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New NLM Web Site Takes Mystery Out of Genes, Chromosomes, DNA
When you hear "gene map," do you think it's a guide to finding the nearest Gap store? Are you the kind of person who thinks that "genetic markers" are sold at office supply stores?
No problem. Thanks to the National Library of Medicine, you can now find answers to your genetic questions. With the click of a mouse, you can go to NLM's newest consumer web site, Genetics Home Reference, at http://ghr.nlm.nih.gov. Genetics Home Reference joins Medlineplus.gov (the consumer site for general medical information) and Clinicaltrials.gov (the site that lists clinical research trials) in the lexicon of NLM's consumer medical web sites.
By now, most of us have heard about the mapping of the human genome the complete set of chromosomes and the "instructional manual" for a human being. We understand the basics of genetics but we want to learn more. Genetics Home Reference is a good place to start. Created for the lay public, the site's language is written at about the high school level. Explanations are straight and simple, written in easily understandable, jargon-free English.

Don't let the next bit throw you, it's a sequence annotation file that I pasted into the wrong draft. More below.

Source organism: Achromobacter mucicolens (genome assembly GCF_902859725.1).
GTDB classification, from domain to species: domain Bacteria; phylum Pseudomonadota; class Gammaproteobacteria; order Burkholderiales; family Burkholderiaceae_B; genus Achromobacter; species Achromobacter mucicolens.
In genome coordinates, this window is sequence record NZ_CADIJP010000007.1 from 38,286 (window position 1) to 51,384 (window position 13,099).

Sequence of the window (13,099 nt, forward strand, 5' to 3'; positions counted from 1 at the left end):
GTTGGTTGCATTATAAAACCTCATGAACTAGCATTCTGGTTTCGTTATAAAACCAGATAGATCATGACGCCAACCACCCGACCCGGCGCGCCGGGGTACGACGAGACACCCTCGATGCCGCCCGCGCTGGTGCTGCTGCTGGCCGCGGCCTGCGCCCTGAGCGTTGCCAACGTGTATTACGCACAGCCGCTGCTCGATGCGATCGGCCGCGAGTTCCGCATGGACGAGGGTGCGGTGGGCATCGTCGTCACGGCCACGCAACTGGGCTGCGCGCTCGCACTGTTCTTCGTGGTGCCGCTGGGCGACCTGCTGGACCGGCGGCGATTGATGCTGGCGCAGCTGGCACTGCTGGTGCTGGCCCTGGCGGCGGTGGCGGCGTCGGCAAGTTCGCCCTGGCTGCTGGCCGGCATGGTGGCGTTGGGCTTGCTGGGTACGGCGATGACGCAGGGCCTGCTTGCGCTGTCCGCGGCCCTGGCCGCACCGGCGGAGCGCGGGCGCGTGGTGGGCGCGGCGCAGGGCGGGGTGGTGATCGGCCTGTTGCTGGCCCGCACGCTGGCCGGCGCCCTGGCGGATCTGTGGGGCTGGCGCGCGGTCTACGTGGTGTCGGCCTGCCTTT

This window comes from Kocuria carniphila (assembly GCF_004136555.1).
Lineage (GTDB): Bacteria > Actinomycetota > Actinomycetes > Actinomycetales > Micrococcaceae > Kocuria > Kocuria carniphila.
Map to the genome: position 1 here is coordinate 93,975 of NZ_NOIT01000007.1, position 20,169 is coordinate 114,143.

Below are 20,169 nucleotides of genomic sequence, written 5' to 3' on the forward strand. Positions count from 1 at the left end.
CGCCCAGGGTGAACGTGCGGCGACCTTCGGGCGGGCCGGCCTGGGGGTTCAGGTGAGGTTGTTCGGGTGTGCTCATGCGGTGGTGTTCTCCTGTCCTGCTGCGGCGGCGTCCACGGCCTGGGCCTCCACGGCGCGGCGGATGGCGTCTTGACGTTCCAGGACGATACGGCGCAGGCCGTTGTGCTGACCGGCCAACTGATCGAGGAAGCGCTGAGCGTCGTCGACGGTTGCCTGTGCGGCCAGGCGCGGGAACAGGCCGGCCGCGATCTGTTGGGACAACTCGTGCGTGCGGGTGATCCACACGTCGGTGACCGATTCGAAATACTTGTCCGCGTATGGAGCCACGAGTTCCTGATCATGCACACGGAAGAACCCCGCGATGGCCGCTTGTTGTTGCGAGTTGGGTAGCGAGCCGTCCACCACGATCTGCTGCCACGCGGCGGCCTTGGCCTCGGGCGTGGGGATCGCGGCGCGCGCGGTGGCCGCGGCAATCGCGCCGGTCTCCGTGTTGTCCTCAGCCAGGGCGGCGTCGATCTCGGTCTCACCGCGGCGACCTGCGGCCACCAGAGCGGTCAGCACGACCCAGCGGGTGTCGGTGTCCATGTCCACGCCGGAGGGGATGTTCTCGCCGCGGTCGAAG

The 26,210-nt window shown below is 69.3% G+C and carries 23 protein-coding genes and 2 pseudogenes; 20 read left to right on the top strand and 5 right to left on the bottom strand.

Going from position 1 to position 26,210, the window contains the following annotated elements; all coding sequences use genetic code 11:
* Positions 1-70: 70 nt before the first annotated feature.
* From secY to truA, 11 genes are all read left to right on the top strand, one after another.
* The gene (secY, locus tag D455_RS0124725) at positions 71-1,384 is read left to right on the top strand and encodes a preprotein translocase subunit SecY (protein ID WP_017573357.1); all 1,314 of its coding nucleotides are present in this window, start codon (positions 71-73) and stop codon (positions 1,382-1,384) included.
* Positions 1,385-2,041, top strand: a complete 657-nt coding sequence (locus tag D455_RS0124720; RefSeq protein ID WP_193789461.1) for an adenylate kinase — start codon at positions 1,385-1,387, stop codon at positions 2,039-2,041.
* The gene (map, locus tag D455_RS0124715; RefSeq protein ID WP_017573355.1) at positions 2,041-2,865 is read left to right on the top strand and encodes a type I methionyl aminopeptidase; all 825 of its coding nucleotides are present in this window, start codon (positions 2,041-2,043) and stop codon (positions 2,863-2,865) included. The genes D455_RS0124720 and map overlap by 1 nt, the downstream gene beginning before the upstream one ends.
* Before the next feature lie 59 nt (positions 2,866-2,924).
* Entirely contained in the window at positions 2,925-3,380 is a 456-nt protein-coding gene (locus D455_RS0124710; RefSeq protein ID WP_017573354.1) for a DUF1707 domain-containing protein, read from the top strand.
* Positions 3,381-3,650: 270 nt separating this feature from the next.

If you're the sort of person who remembers "a little from their high school biology class," you can take a quick refresher course by clicking the Help Me Understand Genetics page. There you will learn about, for example, how genes can be turned on and off in cells, what it means if a disorder seems to run in a family, and the principles of gene mutation.
If you have questions about a specific disease, you can browse either by disease/condition or by gene. If you type in "Alzheimer's disease," for instance, a page appears where the information is written in a question-and-answer format. You'll find out how people inherit Alzheimer's, the symptoms and what treatments are available. There's also a geographic listing of genetic counselors and information for caregivers. In addition, you can easily find details on the specific genes related to Alzheimer's.
Other features include a glossary of genetic terms, links that take you to clinical trials related to the disorder you're searching, and more advanced genetic information. Genetics Home Reference will be adding genetic diseases on a regular basis and the information will be updated as needed.
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